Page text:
The clothier of Assisi

It is the fifth of the twenty-eight scenes depicting the life of Saint François in the Upper Basilica of Assisi. Attributed to Giotto, these frescoes were probably painted between 1295 and 1299.

One day of 1206, for having seen him using his own money to restore a decrepit church, Pietro di Bernardone pulled his son to the public square. Wanting to rely on the judgment of the bishop of Assisi, he actually provoked the final decision of the Saint to abandon the family home and give up at the same time his property and inheritance rights.

On the left of the scene, Pietro Bernardone, Francois’s father, his face contracted, is restrained by the arm. He closes his fist and raises his dress as if he wants to throw himself on his son, a real “gesture of speech”, the bourgeois unfolding behind him. On the other side, St. François, stripped, turns to his celestial Father, the bishop trying to coveri his nakedness as he can and other religious as well.

The clear split of the scene is in fact the symbol of the irreconcilable positions of the two, a metaphor of the past and the present of François.

Of this episode, one of the only one known in the life of Pietro di Bernardone, Michel Sauquet committed in 2016 a magnificent story, “The clothier of Assisi”, the letter of a father to his son to tell him his anger and his dismay. And his vain attempt to understand. With this question still pending: is it possible that this so luminous Saint never sought to reconcile with his father?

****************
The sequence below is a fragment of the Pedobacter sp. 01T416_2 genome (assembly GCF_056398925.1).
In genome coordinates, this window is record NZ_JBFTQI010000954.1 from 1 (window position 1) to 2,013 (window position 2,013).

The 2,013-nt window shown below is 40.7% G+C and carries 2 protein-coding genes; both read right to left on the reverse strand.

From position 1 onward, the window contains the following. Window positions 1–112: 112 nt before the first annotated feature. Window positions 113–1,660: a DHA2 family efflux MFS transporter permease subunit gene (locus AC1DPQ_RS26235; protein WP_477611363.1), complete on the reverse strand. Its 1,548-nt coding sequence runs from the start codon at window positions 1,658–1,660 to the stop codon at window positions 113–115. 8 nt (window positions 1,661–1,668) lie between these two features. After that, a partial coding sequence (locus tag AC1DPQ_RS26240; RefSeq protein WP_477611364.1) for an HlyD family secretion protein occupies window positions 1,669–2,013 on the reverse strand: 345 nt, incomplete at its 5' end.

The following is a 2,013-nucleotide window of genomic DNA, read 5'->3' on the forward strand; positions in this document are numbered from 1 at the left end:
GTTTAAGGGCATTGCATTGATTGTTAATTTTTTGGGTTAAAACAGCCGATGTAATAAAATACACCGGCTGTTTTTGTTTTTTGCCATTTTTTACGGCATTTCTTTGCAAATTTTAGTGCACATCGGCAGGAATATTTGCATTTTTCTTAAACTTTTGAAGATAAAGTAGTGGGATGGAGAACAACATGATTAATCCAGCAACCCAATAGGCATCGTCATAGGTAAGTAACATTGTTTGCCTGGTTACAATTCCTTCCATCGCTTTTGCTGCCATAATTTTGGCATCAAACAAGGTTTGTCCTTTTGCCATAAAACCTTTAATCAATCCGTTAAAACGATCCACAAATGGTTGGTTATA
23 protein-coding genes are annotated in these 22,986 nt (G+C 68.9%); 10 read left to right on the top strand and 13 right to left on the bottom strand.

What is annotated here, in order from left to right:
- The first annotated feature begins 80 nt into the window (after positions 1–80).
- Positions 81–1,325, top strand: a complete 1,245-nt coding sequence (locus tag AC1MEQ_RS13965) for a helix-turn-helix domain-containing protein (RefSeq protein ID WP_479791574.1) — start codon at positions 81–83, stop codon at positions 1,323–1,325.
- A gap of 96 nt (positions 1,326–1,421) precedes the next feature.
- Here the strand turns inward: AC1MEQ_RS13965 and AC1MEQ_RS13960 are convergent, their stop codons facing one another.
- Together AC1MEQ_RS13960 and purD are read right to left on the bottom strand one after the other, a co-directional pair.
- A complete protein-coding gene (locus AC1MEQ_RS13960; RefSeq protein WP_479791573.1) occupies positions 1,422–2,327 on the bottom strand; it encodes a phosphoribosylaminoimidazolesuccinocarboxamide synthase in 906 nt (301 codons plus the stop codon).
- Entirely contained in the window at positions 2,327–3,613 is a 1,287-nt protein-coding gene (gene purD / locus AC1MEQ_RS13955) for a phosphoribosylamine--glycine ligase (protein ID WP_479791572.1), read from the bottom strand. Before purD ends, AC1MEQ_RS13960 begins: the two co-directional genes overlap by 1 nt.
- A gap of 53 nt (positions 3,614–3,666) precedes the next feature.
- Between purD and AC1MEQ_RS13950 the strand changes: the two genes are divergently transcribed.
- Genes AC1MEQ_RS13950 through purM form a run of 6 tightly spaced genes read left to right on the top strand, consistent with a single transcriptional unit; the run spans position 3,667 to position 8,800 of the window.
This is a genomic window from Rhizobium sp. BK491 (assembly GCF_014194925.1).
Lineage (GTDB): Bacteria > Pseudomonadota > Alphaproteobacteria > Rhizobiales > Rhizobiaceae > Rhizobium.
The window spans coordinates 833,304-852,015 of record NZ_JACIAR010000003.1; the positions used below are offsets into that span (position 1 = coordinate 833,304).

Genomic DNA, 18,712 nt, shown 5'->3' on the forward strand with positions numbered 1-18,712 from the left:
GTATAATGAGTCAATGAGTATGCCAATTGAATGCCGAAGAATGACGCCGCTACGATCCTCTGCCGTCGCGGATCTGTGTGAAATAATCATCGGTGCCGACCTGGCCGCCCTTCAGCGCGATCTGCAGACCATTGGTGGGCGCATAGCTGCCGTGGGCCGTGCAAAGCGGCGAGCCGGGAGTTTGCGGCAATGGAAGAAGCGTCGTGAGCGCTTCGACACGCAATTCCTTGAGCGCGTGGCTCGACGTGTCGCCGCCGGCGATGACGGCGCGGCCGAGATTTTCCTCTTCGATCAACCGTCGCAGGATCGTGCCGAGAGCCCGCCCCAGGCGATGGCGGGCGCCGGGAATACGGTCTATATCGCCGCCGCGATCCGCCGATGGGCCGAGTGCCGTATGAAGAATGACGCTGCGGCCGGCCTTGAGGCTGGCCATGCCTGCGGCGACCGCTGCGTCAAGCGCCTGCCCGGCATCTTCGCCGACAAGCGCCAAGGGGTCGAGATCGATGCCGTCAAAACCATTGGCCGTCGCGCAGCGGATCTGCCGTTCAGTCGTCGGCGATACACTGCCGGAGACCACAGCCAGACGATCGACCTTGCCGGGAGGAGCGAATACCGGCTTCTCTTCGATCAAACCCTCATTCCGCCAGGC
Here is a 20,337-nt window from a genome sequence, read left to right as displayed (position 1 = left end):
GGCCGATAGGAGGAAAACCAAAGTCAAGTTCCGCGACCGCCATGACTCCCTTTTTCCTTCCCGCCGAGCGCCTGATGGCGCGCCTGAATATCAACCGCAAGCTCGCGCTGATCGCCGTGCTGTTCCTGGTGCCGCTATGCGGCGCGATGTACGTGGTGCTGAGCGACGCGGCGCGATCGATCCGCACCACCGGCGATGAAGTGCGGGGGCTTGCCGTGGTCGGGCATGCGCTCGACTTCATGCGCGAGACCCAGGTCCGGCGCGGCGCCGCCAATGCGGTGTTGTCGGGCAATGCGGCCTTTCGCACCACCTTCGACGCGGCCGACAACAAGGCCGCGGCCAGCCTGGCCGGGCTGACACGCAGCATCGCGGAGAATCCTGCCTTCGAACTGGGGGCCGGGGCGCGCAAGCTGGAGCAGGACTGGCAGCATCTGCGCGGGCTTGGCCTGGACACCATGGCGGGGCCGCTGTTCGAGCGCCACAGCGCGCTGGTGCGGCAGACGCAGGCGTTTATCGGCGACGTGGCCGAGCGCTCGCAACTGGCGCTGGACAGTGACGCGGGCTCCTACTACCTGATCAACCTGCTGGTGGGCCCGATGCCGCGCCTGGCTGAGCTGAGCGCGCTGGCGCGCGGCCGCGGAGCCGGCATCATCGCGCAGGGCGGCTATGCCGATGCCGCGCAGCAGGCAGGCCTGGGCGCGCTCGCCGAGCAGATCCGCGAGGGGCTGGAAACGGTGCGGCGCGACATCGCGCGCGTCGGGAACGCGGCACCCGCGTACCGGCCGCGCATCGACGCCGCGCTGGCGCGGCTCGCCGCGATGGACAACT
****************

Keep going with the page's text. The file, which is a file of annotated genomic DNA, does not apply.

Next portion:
In the epigraph of his work, the author decided to quote Bernanos: “My life is already full of dead. But the deadest of the dead is the little boy that I was, and yet, when the time comes, he will take his place at the head of my life, will gather my poor years until the last, and as a young leader his veterans, rallying the troop in disorder, will enter first in the House of the Father “.

A nice summer reading.


Iconography: Giotto di Bondone, said Giotto,” Saint Francis renouncing the material goods “, 1295-1299, fresco, 230 × 270 cm © Upper Basilica, Assisi, Italy.


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